Voltage and Current

As described in the Introduction to this book, familiarity with the physics of electricy & magnetism is a prerequisite. See that section for further references.

Here is a brief conceptual review:

Electric Potential

As discussed in the Electrons at Rest chapter, there are three ways to describe a system of electric charges in space.

To be more precise, there are three ways to calculate the force on a test charge introduced into an existing system of charges:

1. Distribution of Charges: a local density or point concentration of charge, with Coulomb's Law attraction/repulsion to a test charge.
2. Electric Field: a vector field of the total electric force a test charge would experience at each point in space, $\vec{F} = Q \vec{E}$.
3. Electric Potential: a scalar field whose (negative) gradient is the electric field; the (positive/negative) test charge would feel a force pushing toward (lower/higher) potential.

These three are effectively equivalent ways of describing the same situation.

Electric potential is also called voltage.

The three descriptions are strictly mathematically related:

• To go from a distribution of charges to an electric field, just sum up the vector forces on a unit test charge ($q_t=1 \ \text{C}$) positioned at $(x,y,z)$.
• To go from a electric field to an electric potential, just add up the (negative) dot product of electric field and length over a path.

Newcomers often forget that potential, field, and charge distribution are three interchangable ways of thinking about the same underlying physical situation. While voltage has a priviliged place because it's how most circuit systems are analyzed as Systems of Equations, it's often possible to gain a lot of intuition by remembering that voltage differences imply electric fields, and those electric fields imply forces on other charges within the system.

The study of electronics is essentially the study of how charges move around in a system, and just as the first step in solving any kinematics problem is to look at the forces on each object, a useful step in electronics is to think about the forces on those charges. Those forces are just the (negative) gradient of the voltage.

In mechanics and kinematics, forces on an object lead to accelerations and velocities of those objects.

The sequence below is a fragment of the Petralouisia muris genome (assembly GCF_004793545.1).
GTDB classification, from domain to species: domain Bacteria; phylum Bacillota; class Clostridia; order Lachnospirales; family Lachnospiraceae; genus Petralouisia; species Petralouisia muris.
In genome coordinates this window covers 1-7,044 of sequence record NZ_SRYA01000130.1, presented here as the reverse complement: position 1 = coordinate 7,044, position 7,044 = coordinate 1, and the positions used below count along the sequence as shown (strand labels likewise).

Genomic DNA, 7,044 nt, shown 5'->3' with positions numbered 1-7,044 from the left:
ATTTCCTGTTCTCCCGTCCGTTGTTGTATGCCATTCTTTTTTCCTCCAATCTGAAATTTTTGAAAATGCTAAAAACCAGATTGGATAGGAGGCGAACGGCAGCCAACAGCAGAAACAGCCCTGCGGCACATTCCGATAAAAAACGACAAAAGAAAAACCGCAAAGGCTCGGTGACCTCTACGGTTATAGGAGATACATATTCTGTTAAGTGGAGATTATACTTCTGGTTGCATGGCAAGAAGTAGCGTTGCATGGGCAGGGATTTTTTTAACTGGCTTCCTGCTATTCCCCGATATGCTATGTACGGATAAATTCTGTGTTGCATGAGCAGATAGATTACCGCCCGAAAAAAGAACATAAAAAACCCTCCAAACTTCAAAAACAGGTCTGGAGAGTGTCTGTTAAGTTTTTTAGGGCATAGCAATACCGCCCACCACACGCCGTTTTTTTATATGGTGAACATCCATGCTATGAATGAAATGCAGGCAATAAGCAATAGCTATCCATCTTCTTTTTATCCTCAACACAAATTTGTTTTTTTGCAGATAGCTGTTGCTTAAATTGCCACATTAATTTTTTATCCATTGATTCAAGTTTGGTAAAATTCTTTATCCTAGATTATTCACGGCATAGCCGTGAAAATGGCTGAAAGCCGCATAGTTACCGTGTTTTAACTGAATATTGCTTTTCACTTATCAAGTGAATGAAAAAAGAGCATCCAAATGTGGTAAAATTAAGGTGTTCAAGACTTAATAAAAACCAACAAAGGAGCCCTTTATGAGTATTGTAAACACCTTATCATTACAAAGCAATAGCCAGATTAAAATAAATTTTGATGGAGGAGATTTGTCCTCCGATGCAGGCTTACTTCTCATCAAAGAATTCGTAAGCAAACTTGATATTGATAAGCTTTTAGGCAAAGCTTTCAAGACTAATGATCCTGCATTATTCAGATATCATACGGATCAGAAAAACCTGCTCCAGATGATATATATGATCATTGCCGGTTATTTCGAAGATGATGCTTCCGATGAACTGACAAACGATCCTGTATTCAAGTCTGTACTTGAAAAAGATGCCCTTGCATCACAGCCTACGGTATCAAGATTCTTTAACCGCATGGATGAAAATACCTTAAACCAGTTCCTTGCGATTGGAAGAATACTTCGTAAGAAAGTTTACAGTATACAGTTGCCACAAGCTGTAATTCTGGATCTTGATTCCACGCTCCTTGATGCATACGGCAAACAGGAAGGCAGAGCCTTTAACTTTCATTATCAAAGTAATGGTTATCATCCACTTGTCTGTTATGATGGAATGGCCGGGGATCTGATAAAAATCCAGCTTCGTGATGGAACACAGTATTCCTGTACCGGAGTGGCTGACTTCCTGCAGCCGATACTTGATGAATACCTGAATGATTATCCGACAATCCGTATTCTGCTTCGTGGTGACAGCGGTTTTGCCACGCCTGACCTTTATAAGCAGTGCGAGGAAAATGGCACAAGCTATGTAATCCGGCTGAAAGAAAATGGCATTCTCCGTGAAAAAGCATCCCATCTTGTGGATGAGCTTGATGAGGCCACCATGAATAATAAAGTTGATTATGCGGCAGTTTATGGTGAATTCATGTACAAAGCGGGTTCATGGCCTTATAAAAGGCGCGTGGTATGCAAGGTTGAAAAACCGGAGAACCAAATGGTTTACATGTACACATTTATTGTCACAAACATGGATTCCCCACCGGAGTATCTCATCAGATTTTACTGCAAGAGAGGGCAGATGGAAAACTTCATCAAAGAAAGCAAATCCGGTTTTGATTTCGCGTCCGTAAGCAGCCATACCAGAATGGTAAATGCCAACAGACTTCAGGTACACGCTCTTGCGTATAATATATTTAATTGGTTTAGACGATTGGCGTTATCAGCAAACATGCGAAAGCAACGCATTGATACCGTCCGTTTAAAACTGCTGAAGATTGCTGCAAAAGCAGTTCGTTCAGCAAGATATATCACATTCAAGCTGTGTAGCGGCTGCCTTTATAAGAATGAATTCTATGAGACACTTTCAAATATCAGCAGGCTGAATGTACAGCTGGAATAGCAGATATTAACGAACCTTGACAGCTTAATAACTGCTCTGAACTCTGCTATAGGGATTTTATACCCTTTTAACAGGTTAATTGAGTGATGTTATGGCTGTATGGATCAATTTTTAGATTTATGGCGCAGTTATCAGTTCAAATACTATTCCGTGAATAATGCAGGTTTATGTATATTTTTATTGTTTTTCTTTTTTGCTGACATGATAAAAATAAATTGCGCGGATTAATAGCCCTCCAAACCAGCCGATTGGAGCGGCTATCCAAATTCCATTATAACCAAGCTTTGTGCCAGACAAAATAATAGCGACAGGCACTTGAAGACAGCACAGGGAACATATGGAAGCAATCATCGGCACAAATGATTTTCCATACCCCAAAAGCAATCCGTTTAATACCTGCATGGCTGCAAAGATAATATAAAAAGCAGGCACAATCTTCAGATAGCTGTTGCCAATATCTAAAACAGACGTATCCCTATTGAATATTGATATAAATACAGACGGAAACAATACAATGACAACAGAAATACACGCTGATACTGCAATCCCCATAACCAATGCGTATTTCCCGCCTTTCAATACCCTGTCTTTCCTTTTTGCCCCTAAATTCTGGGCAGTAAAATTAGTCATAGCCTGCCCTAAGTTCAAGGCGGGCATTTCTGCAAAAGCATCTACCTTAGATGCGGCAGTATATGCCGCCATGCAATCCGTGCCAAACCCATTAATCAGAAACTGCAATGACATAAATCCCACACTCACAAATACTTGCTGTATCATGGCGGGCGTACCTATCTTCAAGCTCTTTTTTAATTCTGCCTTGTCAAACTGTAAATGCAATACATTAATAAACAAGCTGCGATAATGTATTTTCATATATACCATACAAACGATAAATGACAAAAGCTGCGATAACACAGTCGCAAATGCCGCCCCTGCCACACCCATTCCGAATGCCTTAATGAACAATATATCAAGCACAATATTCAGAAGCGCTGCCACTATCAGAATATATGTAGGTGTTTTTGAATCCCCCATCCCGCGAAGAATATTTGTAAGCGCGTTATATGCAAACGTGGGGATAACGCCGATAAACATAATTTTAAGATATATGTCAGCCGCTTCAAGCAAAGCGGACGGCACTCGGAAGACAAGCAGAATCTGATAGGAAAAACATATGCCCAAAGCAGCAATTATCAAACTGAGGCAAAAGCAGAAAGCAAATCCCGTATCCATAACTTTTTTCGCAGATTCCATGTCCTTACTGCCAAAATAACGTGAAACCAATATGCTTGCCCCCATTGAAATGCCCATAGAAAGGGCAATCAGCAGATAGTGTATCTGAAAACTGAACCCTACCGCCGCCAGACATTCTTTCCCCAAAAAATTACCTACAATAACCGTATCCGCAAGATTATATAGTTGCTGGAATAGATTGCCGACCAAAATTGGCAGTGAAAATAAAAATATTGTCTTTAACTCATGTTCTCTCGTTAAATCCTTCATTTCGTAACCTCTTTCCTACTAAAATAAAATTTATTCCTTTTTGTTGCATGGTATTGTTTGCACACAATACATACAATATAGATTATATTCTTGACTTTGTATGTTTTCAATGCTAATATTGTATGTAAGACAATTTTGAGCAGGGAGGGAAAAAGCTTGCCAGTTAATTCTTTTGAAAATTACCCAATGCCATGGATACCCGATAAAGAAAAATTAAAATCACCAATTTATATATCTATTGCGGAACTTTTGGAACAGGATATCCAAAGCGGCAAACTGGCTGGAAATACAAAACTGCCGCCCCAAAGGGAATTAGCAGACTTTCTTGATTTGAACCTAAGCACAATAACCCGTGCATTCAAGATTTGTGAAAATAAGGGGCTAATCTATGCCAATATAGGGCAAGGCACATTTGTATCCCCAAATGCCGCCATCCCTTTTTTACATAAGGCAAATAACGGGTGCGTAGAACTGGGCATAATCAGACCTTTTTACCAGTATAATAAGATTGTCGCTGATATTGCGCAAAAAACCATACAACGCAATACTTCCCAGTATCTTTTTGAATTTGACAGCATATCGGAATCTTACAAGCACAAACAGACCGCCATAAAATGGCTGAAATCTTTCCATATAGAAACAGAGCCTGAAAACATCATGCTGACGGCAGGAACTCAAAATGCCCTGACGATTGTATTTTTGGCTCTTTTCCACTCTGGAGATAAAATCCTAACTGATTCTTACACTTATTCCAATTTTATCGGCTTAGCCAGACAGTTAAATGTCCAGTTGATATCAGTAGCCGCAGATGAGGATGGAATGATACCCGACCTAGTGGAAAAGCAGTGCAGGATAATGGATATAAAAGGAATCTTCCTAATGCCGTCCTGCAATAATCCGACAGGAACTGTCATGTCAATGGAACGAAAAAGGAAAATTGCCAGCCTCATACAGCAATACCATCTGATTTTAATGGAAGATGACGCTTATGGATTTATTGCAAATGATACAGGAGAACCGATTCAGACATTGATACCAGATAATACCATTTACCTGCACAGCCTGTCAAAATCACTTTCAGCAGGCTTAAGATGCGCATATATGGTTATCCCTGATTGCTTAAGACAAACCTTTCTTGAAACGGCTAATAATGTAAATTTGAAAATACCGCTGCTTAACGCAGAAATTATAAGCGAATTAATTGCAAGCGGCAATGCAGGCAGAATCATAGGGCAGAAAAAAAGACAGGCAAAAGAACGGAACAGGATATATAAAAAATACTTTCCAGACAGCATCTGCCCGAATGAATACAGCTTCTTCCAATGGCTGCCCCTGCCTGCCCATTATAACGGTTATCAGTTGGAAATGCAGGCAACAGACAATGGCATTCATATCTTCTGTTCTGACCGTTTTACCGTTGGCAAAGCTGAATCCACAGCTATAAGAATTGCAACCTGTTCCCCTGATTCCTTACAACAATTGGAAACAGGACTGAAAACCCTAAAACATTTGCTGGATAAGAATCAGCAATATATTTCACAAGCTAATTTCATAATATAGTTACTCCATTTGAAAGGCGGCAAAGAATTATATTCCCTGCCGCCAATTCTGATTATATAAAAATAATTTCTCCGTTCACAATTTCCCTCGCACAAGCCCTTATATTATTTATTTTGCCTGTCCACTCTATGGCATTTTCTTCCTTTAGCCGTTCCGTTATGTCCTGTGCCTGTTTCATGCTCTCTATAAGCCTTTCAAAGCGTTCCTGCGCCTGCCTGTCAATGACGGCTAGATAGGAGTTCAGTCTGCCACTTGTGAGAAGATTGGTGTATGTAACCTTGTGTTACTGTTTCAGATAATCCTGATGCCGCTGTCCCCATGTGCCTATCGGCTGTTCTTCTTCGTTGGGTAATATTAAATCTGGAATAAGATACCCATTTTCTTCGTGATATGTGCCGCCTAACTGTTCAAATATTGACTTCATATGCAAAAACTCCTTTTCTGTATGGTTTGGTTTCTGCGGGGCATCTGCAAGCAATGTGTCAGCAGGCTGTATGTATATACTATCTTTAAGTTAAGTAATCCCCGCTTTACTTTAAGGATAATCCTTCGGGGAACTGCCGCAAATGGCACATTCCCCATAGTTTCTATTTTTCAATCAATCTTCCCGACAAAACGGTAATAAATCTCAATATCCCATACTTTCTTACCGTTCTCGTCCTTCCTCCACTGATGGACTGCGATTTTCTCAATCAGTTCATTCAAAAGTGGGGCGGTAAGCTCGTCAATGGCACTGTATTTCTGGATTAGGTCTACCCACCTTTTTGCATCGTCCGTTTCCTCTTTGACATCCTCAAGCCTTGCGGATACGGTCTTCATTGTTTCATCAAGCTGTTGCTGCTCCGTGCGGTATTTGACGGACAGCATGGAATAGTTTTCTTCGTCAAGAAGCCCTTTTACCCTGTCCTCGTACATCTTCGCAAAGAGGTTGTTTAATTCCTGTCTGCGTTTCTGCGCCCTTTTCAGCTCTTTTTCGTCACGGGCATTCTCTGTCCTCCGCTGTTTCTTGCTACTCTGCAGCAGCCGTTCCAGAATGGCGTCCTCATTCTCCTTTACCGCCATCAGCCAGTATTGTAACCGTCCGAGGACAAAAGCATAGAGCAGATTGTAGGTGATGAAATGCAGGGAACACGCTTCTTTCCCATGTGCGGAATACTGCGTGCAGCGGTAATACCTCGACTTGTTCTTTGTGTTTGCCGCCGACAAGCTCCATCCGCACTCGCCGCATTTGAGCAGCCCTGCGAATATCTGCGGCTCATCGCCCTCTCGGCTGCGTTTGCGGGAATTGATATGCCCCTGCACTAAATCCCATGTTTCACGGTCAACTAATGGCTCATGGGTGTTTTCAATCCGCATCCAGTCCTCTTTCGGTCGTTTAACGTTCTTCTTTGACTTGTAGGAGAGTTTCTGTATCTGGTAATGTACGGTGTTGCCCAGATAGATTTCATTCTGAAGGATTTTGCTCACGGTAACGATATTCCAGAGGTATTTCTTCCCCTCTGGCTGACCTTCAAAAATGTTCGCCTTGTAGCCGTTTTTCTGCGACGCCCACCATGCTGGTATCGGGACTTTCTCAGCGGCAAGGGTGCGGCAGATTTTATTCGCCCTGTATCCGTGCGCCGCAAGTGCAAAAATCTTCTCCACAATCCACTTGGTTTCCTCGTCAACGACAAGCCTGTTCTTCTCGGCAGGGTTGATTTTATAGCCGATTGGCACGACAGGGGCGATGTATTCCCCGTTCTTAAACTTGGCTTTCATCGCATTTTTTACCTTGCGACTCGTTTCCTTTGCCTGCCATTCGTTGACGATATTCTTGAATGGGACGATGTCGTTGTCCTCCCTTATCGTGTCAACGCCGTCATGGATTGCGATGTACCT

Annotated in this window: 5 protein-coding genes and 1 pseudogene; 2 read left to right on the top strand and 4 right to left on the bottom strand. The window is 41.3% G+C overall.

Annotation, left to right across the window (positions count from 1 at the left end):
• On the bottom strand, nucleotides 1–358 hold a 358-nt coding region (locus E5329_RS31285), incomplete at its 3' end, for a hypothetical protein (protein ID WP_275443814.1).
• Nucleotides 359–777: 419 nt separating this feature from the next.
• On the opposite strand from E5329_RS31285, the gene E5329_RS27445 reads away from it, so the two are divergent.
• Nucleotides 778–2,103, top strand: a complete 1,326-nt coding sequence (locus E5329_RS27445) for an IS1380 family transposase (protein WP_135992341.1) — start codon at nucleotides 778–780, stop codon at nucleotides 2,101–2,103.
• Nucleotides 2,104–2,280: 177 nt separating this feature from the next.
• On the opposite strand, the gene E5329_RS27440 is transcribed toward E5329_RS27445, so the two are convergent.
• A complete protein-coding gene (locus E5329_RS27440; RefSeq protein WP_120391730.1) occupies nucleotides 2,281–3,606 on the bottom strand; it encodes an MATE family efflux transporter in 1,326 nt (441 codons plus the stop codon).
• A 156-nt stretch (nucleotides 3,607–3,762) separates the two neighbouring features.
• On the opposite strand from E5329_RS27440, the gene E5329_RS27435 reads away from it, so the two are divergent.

In electronics, forces on charges lead to acceleration and velocities of those charges, which are described by currents. An electric current is just a particular way of describing the average flow rate of electric charges, as covered in Electrons in Motion.

Energy Interpretation

Work, in the mechanical sense, means:

$$\text{Work} = \vec{\text{Force}} \cdot \vec{\text{Distance}}$$

A force applied to an object moved over a distance is work, in units of energy.

In a region of space where the electric field is $\vec{E}$, let's calculate how much work is needed to move a charge $Q$ over some small path segment $\vec{\Delta x}$:

\begin{align} \Delta \text{Work} & = \vec{\text{Force}} \cdot \vec{\text{Distance}} \\ & = \left( \text{Charge} \cdot \vec{\text{Field}} \right) \cdot \vec{\text{Distance}} \\ & = Q \vec{E} \cdot \vec{\Delta x} \end{align}

Instead of looking at the total work for all the charges $Q$, let's consider the work per unit charge so that we have one convenient work value to consider whether we're discussing 1 electron or 1 trillion electrons:

$$\frac {\Delta \text{Work}} {\text{Charge}} = \vec{E} \cdot \vec{\Delta x}$$

This left-hand side is the definition of voltage or electric potential:

$$\Delta \frac {\text{Work}} {\text{Charge}} = \text{Electric Potential} = \text{Voltage}$$

$$\Delta V = \frac {\Delta W} {Q} = \vec{E} \cdot \vec{\Delta x}$$

Volts are measured in units of energy per unit charge, or:

$$\text{Volts} = \frac {\text{Joules}} {\text{Coulomb}}$$